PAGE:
Original Post:Julie would like help to identify a Fuzzy Bumble (no it’s not something you do after a night at the pub).
In Julie words
Not a great photo but the only bee I can see that resembles it in any way is the bilberry bumblebee, bombus monticola which is not meant to be in this part of the country.
Send your answers to firstname.lastname@example.org
Sand dunes across England are set for a golden future following £4.3 million worth of funding to help restore and protect these at risk habitats.
The funding – awarded to a partnership led by Natural England as part of the European Union’s LIFE programme – will help deliver a major conservation project to explore how to re-establish the natural movement within dunes and create the conditions that some of our rarest wildlife relies upon.
Click on the link to read the rest of the article: Threatened sand dunes given a new lease of LIFE – GOV.UK
Few four-legged animals cut figures as distinctive as giraffes. And new research suggests they do things differently, too. Animals form groups for a variety of reasons but, as a general rule, the greater the risk from predators, the bigger the group.
Click here to read the rest of the article.: Giraffes surprise scientists with their group sizing | Discover Wildlife
Only 12 hours after Sir David Attenborough explained the personal and scientific benefits of Big Butterfly Count to the watching nation, I was standing under a tree in the pouring rain…
Click here to read the rest of the article.: Drought and butterflies
The Mammal Society have produced an app to monitor mammals:
Most wild mammals, including rabbits and iconic species like hedgehogs and mountain hares, are very poorly monitored. This makes it difficult to know which regions or habitats are most important, or to detect changes in their population sizes. The Mammal Mapper is designed to record information on the location and number of animals spotted on walks or bicycle rides.
Click here for more information.
Felmersham Gravel Pits is a 21.6 hectare Site of Special Scientific Interest between the villages of Felmersham and Sharnbrook in Bedfordshire.
The site is managed by the Wildlife Trust for Bedfordshire, Cambridgeshire and Northamptonshire.
Lewis Dickinson led the walk. He explained that the site was important for whorled water-milfoil and bladderwort.
During the second World War gravel was extracted from Felmersham gravel pits to be used in the construction of local war-time air fields and other military needs. Over the decades the disused and flooded gravel pits have been managed as a nature reserve and they provide a protected area for many varieties of flora and fauna. It is also important as bird sanctuary, both as a breeding habitat and for birds on migration.
It is one of the best sites in Bedfordshire for dragonflies and damselflies. One problem managing the site is that areas have become overrun with Water Soldier. You can view an interesting video showing its removal using the Truxor Amphibious Vehicle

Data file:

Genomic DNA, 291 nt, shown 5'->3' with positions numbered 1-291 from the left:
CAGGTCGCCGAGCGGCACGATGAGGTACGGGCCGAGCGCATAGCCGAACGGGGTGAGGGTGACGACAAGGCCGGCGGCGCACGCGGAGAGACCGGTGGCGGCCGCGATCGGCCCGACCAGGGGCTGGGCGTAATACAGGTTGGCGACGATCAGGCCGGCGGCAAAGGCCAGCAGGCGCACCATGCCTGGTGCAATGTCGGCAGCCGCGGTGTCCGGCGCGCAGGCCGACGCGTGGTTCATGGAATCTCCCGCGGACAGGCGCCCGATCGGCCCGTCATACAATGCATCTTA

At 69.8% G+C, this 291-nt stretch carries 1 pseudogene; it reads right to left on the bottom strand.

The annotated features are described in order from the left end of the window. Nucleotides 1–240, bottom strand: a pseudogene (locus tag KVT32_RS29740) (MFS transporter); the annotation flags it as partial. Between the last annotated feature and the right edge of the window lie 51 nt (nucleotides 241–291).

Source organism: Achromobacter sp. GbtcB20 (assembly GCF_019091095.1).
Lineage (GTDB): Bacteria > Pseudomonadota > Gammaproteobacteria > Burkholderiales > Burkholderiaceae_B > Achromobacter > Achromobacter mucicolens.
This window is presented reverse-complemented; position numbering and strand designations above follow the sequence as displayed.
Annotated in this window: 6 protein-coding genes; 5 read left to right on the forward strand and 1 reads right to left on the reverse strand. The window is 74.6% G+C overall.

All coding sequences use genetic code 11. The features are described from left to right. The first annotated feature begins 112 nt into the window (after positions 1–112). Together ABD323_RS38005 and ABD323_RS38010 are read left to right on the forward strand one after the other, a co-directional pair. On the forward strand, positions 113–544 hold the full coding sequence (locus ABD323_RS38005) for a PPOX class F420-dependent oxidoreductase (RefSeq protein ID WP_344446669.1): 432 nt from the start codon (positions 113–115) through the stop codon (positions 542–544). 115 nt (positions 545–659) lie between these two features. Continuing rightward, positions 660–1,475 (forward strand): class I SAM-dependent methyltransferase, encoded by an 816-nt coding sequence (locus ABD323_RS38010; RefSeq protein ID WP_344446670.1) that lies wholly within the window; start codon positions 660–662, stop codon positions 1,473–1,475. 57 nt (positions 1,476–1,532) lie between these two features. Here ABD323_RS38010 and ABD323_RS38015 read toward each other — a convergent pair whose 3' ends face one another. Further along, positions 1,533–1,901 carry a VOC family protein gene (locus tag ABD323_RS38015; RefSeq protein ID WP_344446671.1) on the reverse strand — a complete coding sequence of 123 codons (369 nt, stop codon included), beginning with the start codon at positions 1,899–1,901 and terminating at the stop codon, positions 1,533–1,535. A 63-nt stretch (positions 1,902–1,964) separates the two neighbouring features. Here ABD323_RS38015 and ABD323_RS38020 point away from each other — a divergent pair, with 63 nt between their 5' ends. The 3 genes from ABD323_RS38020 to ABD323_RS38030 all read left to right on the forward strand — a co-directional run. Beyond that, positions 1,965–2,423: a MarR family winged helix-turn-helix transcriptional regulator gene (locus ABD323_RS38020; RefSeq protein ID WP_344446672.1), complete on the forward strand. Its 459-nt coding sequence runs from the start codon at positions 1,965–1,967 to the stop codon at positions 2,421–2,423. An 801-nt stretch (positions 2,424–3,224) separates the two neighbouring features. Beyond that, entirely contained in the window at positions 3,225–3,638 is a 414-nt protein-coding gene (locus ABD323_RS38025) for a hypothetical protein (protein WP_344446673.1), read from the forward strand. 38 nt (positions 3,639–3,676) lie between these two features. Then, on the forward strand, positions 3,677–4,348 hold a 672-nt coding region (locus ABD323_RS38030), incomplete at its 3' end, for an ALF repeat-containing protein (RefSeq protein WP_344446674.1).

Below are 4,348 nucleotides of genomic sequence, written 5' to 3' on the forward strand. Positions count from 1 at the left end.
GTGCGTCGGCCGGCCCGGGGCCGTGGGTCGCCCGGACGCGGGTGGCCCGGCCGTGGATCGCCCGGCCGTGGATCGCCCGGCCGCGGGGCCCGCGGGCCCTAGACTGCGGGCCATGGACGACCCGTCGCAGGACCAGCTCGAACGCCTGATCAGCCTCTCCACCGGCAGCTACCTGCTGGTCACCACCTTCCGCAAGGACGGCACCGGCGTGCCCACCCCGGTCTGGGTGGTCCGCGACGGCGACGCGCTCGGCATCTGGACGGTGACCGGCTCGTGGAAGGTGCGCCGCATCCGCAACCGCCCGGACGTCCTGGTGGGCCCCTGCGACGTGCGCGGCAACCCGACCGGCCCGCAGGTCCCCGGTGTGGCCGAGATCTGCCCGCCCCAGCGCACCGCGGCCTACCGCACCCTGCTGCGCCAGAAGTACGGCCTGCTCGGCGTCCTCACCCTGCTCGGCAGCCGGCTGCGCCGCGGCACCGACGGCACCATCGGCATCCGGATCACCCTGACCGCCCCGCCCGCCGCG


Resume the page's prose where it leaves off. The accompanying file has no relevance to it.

Lewis explained that there was some concerns raised with the removal of the Water Soldier as they were hoping it would attract the Norfolk Hawker dragonfly to the site. As a compromise, the Water Soldier is being removed from most of the lakes but is being left in one contained area.
To start the walk we crossed the road and headed North East where we had good views of damselflies, dragonflies and butterflies. There was lots of dragonfly activity, some ovipositing, a lot of aerial combat and one unfortunate dragonfly being eaten by another. After 1.5km we turned right as if we continued on our path we would have reached the fishing lakes which tend to be more shaded with less diversity.
We tried to spot Bladderwort in some of the lakes. There were no yellow flowers visible, but some people thought they could see the small hollow sacs that are used to capture and digest tiny animals such as insect larvae, aquatic worms, and water fleas.
We passed a couple of active badger sets and we saw a couple of Buzzards circling and calling overhead. Crossing the road, we continued in a circle back to the car park where we had excellent views of a Brown Hawker perched conveniently on a low branch.
We didn’t keep a species list, but some of the species we saw were:
Small Red-eyed Damselfly
Dock bug (Coreus marginatus)
Forest shieldbug (Pentatoma rufipes)
Hoverfly Helophilus pendulus
Mother of Pearl
Click on any of the pictures for a larger image.
Unless captioned otherwise, photos are by Peter Hassett licensed under CC BY-NC-SA
Click the pictures for a larger view.
Listen up everyone!!! Big Wasp Survey 2018 is launching…see link below. Last year we caught zero queens (so impact on wasp populations) and our limited bycatch has gone to other studies. So become a wasp sampler please! Some very exciting data in 2017 and we need more this year
Normally, any news relating to hen harriers is bad news. For the past few years they have been on the brink of extinction as a breeding bird in England. Last season there were only three successful nests in the whole of England, all of which were in Northumberland. 2016 told a similarly dismal story.